Established as a cantonment after the British defeated the Gurkhas to control the hilly regions of Himachal Pradesh in the early part of the 19th Century, Subathu is still a memorabilia treasure house of these fierce warriors.
On a route breaking out from Solan, just 22 Km from Shimla Kalka highway, Subathu retains the charm of an old hill cantonment that it did serve during the colonial times. This indolent township perched atop a 4000 foot altitude ridge with wide panoramic view of the Indo-Gangetic plains around has had its share of glory.
Some resident trace the township trace origin to legendary Mahabharata times, when a certain King Subathu is said to have ruled the area from here. It was then the capital of Kuninda kingdom that finds mention in the Mahabharata tale, the story goes. Many dismiss the linkage and attribute that the place got its name only after the Gurkhas invaded the region. They hold that Subathu is derived from the word Subbah Tum, which meant residency of the Gurkhali Governor. Still others say that the name is derived from Subha Thor, which at one point meant the stopping point where one rested for breakfast when travelling on foot or horseback to Shimla.
Whatever be the story of its origin, it was Amar Singh Thapa, a Gurkha General, in the early part of 19th century whose armies invaded the hills states and subjugated them. To consolidate the Gurkha hold over an expanded empire that expanded to the east bank of Satluj River, a number of forts and garrisons were constructed. Remnants of one fort near Subathu is a testimony of the times the Gurkha warriors ruled over the region.
It was after defeating the feared Gurkha General at Malaun Fort near Nalagarh that the victorious British forces in May 1815 laid the foundation of Subathu Cantonment. The first Nuseree Regiment to be stationed at the new cantonment comprised of the defeated Gurkha soldiers.
Lieutenant Ross stationed at Subathu in 1818 was appointed as the first political observer. Three years later Captain Praft Kennedy, who took charge from his predecessor, constructed the Durbar Hall that subsequently came to known as Kennedy House.
In those days to get to Shimla one had to take the bridle path that started at Kalka and passed through Kasauli, Kakkarghati, Sabathu, Haripur and Syri. Moving out from the heated plains into the cool summer climes of the hills held a lot of attraction for the British colonizers. With time the earlier Gurkha forts gave way to a chain of British cantonments that came up in Kasauli, Dagashai and Juthog.
With a sizeable population coming to permanently reside in these garrisons, outstation traders’ contractors and builders soon came to settle in Subathu and other cantonments. In its heyday, Subathu became a big commercial center with a flourishing Indo-Tibetan trade attracting businessmen from far off places. Kinnauri and Tibetan woolens, especially those made from Pashmina wool, were in great demand.
From Subathu, Kennedy moved to Shimla and was responsible for laying the foundations of the town that outgrew him to become the summer capital of Greater India. Before Shimla gained any prominence, it was Subathu where a Viceregal Lodge and 20 other building were first constructed for a imperial visit of Viceroy Lord William Bentick in 1829.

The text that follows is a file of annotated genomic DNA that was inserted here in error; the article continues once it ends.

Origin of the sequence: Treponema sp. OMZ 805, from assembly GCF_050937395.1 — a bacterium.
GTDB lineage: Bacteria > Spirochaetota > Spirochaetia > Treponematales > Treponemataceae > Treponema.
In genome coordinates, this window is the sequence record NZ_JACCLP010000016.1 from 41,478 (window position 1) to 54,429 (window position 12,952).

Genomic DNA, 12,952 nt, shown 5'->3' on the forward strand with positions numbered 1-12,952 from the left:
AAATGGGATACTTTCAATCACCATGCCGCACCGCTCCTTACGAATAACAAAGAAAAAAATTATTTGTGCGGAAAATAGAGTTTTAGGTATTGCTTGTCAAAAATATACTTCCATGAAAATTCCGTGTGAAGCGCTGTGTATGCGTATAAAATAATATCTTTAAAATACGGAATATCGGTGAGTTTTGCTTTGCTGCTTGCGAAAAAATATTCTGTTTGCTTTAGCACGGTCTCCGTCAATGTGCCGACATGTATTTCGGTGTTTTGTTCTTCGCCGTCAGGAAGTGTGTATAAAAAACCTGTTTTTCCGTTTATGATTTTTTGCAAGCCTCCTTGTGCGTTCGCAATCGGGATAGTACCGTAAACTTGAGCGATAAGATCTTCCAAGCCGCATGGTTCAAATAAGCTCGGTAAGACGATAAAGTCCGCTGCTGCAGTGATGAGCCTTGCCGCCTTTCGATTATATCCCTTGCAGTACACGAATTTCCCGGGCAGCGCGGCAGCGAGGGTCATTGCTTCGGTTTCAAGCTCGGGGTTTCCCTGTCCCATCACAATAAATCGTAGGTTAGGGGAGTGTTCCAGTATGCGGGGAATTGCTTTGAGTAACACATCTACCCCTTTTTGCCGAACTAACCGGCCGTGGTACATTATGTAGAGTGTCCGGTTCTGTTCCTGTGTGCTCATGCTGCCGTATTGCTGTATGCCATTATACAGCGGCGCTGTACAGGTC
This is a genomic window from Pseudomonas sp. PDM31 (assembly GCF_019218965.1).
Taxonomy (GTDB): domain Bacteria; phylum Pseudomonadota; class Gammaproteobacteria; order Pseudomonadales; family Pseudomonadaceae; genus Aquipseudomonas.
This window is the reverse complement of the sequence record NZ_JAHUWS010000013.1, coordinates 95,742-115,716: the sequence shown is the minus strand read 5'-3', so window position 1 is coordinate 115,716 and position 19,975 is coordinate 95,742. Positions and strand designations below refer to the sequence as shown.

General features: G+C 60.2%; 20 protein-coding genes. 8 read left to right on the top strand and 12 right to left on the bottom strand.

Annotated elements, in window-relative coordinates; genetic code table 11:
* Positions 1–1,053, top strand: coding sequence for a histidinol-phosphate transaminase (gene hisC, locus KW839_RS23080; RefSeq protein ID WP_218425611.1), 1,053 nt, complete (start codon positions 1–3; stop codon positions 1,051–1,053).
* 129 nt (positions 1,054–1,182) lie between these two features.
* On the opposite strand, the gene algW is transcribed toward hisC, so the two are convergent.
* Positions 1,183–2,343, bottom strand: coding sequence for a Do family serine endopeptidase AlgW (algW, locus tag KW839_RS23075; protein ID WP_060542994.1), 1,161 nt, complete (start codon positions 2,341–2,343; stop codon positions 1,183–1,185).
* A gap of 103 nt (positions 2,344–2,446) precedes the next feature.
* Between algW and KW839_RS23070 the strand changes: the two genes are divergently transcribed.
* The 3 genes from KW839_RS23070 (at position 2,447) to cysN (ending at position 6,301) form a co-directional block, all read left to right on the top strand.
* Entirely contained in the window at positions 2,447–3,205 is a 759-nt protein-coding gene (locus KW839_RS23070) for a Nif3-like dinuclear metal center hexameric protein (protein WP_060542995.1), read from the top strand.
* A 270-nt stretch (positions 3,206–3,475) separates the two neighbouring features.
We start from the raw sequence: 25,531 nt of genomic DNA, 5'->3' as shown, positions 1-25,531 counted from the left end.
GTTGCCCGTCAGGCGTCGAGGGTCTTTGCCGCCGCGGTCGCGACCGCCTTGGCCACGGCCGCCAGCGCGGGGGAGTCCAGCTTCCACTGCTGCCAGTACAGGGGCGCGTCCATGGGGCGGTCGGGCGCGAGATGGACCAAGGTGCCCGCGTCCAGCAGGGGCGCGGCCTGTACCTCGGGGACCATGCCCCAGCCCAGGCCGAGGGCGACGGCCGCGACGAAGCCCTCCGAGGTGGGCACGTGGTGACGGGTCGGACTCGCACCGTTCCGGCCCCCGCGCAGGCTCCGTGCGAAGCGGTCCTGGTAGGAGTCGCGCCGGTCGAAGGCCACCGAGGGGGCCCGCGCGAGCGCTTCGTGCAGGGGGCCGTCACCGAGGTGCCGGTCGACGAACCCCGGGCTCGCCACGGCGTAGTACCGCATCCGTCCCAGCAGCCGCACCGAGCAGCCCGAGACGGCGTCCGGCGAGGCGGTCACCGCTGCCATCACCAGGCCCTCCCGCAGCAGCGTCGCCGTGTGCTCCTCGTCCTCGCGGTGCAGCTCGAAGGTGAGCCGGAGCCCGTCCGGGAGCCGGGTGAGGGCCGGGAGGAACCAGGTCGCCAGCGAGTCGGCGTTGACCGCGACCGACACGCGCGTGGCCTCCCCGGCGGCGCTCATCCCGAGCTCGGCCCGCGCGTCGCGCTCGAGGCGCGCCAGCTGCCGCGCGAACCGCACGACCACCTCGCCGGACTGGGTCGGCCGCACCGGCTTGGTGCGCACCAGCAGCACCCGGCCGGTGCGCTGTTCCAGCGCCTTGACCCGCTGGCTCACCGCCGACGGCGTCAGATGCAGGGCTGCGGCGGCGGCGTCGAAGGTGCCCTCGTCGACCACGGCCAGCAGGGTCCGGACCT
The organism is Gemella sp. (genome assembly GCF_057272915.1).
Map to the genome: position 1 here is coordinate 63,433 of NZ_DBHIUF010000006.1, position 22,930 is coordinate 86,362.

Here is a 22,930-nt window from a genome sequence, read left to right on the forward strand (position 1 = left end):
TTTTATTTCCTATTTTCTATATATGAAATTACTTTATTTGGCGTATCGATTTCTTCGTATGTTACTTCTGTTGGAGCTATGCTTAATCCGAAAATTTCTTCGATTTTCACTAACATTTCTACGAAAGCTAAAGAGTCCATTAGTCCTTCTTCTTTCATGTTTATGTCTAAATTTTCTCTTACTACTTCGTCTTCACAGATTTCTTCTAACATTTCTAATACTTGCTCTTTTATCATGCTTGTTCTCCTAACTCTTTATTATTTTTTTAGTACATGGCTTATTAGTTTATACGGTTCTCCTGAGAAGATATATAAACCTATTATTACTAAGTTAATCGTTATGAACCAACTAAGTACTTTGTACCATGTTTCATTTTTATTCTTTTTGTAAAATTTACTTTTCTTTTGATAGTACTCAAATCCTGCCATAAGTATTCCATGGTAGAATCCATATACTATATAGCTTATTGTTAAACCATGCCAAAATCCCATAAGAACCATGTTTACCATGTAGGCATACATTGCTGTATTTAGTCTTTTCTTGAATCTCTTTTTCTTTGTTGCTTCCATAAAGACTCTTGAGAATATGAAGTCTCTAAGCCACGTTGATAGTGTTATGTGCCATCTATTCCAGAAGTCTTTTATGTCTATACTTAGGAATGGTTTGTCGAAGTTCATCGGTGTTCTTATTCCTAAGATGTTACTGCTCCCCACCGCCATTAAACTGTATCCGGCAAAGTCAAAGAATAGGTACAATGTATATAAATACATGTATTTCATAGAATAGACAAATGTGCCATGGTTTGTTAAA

Given the prominence the place had acquired, the American Presbyterian community constructed a church in 1837. By the turn of the century, a leprosy home run by missionary Dr Marcus Bradford Carlton attracted other American missionaries. One of them who came straight from Philadelphia to Subathu in January 1904 was Samuel Evans Stokes.
From a missionary to one converted, Stokes settled at Kotgarh and was rechristened as Satyanand. Stokes was instrumental in introducing commercial varieties of apples that as a rich cash crop has raised income levels in Himachal hills.
With the rise of Shimla, hill cantonments like Subathu began to lose their prominence. Till the bridle path passed through Subathu retained its importance but after 1856 when a new Hindustan Tibet road was opened, this township began to fade. Commissioning of the Kalka Shimla rail track in 1905 sealed Subathu’s fate.
At a cemetery here lies buried Henry Lawrence, founder of the reputed Lawrence School Sanawar, his wife Honoria and their six year old daughter Litishia.
The union government in 1960 decided to permanently station the proud 14th Gurkha Training center at Subathu instead of Dehradun. This was done so as a befitting tribute to these hardy fighters.
Proud of a rich war history, a museum here displays the heroic exploits of Gurkha regiments in over two centuries. Many of the war trophies that these gallant warriors brought home with them are on permanent display. Among the many prizes put up, one consists of two special stones. These stone trophies have been taken out from the Great Wall of China that the fierce Gurkhas warriors brought home after suppressing the 1910 Boxer Rebellion. Among many gallantry medals like Victoria Crosses, guns, swords and other armoury, these stones from the Great Wall do attract the most attention from visitors.